By Eskinder Nega
Book publishing had its golden age in the ’60s and ’70s. So did theater. The singular genius of Tsegaye Gebre-Medhin, whose magnificent adaptations of Shakespearean plays are arguably the best of their kind anywhere in the world, inspired and to a large extent sustained a rare, lively world of African theater. It may still be the best in Africa. Books and literary magazines thrived on multitude of talents, Baalu Girma, Sebhat Gebre-Egzabher, Berhanu Zerihun, and many others. Good books easily sold tens of thousands of copies.
The ’80s and ’90s were less pleasant. Tsegaye was distracted, first, by the nation’s new rulers, whose ethnocentrism he abhorred, and later on, by ill-health. (He died in the US in 2006.) And in the world of book publishing, the explosion of private newspapers in the mid-’80s literally became an existential threat. Good books could barely sell 5000 copies anymore.
But there have been the occasional bestsellers. Mengistu Haile-Mariam’s book-formatted interviews probably hold the record in this regard, reportedly selling in the tens of thousands. Berhanu Nega’s take on Ethiopia’s politics in 2006, written, smuggled out and published while he was still in prison, was unavoidably a runaway success. Seye Abraha’s book was also successful but could have done better had less space been devoted to court proceedings and more to politics. (He has promised such a book in the future. A good book from him could set a new record.) And now there is a latest entrant to this select league, Negaso Gidada’s book-formatted interviews. (There were of course many more successful books over the years. But I can’t possibly detail them all here. Sorry.)
Entitled “Negaso’s journey”(Negaso’s menged) and written by Daniel Tefera, a young journalist, the 384-page book was released in Addis Ababa about two weeks ago. Here is Negaso narrating his early life, reminiscing about student politics, revealing new secrets about the EPRDF and expounding his vision for the nation verbatim.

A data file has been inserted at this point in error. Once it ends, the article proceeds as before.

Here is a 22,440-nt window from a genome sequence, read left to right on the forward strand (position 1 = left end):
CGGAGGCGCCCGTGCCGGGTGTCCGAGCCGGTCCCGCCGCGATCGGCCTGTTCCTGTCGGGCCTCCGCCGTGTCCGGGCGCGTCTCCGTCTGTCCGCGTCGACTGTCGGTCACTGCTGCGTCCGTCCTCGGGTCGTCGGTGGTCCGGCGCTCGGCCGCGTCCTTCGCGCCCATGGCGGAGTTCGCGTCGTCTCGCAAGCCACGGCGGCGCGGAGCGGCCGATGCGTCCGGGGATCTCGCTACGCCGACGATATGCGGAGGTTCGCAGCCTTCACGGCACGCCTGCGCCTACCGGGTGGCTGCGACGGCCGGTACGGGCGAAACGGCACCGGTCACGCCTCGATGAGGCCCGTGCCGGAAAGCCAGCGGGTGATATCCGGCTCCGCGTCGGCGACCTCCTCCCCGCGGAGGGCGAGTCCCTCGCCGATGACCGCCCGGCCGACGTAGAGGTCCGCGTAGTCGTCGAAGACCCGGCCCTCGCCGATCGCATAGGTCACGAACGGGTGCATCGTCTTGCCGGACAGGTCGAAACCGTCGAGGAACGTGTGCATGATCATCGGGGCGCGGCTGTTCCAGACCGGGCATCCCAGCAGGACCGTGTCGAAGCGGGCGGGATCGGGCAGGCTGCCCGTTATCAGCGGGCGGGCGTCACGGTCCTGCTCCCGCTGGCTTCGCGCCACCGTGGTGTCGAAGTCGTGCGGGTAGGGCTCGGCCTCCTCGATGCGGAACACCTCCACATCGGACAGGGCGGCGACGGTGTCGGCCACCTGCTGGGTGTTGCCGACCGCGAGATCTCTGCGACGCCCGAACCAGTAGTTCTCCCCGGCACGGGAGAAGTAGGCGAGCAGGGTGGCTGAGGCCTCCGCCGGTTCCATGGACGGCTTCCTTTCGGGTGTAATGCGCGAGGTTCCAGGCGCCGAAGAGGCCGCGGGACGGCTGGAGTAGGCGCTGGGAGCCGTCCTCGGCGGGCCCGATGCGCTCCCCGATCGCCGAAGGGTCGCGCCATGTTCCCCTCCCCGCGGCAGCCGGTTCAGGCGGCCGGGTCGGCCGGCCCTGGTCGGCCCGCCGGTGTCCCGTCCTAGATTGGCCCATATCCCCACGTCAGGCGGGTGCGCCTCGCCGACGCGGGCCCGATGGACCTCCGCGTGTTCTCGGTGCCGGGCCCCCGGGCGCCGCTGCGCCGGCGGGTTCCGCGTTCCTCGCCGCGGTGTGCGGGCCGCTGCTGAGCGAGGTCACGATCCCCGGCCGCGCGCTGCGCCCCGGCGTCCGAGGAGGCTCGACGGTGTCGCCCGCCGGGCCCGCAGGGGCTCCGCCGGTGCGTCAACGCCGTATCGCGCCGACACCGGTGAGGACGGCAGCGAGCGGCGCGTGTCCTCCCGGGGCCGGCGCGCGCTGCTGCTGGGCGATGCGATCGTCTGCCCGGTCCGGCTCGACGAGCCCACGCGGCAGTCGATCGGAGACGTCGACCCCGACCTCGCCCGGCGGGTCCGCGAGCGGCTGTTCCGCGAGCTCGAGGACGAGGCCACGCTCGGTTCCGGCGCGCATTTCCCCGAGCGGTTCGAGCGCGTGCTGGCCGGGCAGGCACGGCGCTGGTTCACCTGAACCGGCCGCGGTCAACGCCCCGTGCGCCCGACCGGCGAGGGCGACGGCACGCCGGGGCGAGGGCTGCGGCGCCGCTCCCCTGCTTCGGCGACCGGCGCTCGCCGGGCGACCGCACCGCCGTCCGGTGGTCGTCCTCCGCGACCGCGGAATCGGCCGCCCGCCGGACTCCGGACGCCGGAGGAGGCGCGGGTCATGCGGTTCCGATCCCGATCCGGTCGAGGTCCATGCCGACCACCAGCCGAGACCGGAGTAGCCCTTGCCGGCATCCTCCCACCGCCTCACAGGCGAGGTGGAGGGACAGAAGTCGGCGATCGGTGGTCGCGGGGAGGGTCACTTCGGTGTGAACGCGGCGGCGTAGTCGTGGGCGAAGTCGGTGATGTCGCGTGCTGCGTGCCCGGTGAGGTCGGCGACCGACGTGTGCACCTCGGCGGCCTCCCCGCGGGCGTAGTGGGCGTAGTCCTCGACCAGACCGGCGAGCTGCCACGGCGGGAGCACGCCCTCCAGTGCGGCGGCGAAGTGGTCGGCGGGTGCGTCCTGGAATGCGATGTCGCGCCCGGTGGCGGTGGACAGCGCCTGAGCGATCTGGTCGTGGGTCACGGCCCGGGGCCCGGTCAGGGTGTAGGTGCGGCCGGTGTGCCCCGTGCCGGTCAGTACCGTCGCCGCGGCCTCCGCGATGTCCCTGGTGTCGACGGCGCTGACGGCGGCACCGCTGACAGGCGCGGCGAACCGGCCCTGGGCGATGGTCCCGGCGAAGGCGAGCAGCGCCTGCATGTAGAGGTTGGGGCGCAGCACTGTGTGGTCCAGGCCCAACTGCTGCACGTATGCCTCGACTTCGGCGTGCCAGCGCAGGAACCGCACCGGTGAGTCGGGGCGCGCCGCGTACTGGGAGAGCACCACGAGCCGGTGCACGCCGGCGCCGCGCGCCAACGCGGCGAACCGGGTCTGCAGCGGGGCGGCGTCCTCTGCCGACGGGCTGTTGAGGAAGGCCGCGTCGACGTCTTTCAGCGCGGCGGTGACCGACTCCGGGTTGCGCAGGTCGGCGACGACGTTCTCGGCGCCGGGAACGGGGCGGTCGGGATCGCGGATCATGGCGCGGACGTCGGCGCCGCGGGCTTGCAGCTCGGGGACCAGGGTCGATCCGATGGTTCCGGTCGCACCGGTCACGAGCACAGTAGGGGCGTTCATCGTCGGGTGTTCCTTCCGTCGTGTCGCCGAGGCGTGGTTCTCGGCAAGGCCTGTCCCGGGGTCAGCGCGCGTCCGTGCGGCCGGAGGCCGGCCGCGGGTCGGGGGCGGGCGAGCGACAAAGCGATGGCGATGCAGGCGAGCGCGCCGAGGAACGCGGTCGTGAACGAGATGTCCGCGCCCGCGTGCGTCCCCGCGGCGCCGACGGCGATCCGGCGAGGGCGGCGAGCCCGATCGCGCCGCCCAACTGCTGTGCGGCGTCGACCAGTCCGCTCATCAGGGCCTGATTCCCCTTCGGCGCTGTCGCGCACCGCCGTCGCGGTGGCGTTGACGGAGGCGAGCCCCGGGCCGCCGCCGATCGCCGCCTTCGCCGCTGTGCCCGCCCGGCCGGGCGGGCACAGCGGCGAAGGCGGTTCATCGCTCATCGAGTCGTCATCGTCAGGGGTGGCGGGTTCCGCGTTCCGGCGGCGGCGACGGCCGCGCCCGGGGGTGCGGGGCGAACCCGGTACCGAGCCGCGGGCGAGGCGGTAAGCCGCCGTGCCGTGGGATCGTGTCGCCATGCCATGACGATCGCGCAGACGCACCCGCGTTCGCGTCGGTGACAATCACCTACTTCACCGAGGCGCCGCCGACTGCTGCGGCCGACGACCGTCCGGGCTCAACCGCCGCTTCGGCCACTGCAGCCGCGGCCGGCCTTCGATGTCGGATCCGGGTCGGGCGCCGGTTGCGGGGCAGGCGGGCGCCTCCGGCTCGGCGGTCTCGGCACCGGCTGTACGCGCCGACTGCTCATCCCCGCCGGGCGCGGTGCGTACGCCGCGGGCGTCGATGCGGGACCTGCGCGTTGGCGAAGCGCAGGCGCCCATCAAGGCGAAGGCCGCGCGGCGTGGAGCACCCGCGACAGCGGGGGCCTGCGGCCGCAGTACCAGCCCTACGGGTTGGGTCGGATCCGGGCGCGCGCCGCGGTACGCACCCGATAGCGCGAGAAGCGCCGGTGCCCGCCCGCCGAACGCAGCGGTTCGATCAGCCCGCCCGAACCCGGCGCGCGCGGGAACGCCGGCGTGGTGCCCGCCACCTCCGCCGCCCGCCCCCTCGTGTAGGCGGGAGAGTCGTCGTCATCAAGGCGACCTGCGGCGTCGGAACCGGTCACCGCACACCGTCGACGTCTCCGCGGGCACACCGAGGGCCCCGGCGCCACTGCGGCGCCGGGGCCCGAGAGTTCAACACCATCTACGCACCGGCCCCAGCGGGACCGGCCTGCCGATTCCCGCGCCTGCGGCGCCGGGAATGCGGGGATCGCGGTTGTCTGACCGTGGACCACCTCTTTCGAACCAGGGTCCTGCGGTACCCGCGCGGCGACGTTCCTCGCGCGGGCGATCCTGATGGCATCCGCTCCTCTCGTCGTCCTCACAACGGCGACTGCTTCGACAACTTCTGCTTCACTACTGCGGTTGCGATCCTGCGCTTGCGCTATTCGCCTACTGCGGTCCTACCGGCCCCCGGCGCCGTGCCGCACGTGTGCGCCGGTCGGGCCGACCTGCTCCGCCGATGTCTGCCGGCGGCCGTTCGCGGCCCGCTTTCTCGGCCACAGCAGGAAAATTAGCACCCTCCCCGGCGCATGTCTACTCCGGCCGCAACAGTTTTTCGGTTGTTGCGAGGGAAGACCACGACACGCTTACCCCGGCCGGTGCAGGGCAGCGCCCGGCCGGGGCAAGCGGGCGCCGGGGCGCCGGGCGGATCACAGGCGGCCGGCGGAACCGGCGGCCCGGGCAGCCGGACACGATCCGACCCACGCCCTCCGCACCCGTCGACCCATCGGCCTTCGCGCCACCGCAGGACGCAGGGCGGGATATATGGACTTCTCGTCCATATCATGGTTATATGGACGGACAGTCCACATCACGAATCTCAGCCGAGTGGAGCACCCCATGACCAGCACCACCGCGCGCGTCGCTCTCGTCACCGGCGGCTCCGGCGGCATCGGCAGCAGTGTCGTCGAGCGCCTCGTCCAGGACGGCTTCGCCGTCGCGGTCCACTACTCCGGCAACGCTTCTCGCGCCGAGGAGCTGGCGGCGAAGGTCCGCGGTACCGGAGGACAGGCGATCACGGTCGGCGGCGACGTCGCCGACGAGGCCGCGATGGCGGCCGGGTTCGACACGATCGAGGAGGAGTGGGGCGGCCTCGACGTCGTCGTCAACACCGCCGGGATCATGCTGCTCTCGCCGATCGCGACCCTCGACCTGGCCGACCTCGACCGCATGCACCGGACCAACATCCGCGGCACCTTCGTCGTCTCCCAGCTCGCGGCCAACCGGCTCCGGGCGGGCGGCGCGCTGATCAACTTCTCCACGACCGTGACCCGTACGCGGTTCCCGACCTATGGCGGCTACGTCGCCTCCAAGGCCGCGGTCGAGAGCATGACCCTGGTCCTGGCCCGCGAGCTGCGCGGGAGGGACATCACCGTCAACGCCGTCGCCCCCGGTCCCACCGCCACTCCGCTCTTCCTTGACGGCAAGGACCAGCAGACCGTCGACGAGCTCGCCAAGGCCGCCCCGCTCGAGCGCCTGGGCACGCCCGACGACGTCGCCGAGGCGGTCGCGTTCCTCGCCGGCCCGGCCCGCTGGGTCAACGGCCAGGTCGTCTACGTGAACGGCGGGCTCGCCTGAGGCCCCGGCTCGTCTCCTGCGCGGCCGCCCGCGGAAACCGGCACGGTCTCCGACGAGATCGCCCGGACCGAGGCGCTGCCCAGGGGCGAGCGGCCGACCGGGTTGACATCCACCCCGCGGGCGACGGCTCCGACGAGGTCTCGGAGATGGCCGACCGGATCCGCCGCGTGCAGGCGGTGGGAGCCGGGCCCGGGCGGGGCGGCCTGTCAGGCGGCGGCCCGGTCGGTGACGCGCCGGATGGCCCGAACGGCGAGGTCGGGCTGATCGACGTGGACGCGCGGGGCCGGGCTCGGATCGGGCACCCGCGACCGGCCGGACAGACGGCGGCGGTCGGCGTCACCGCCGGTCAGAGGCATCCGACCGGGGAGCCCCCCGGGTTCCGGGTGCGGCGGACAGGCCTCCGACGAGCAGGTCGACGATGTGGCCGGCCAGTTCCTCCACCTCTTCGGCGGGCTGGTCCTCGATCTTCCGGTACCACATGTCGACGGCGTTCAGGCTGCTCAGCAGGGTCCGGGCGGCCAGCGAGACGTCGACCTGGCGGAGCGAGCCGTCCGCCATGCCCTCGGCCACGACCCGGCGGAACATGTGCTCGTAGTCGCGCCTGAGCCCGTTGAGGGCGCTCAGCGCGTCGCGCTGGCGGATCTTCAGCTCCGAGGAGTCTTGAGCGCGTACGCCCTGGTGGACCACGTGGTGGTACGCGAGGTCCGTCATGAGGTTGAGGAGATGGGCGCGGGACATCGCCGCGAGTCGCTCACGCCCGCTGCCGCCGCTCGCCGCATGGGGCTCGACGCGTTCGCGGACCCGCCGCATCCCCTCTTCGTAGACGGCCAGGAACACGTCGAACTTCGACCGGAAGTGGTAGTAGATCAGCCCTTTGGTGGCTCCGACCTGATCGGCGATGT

Naturally, at a time when public disapproval of EPRDF’s corrupt and inflation-ridden authoritarianism has soared to an all-time high, the most alluring parts of the book lie in the chapters about the ruling party.
Here are 5 EPRDF inside stories revealed by Negaso in this book.(There are more but you will have to buy and read the book.)
1. On murder and impunity
On page 213 Negaso addresses the issue of performance reviews in the OPDO, one of four constituent members of the EPRDF coalition. Even when apparent breach of law by officials was established, prosecution was not automatic, Negaso says. They were merely transferred to different positions.
In one shocking instance, “a stubborn and spiteful official, whom I would rather not name publicly, was accused of murder (but was not prosecuted,)” Negaso discloses.
2. On Major General Abadula (now Speaker of the Federal Parliament)
Abadula Gemeda (nominal chief of the army in 2000) was in Paris when news of fallout between TPLF leaders broke out, recounts Negasso. But after his return he was quick to throw his lot with Meles. He and two other active-duty Oromo Generals, Bacha and Alemeshet, who were constitutionally compelled to stay out of politics, were soon lobbying for open support of Meles.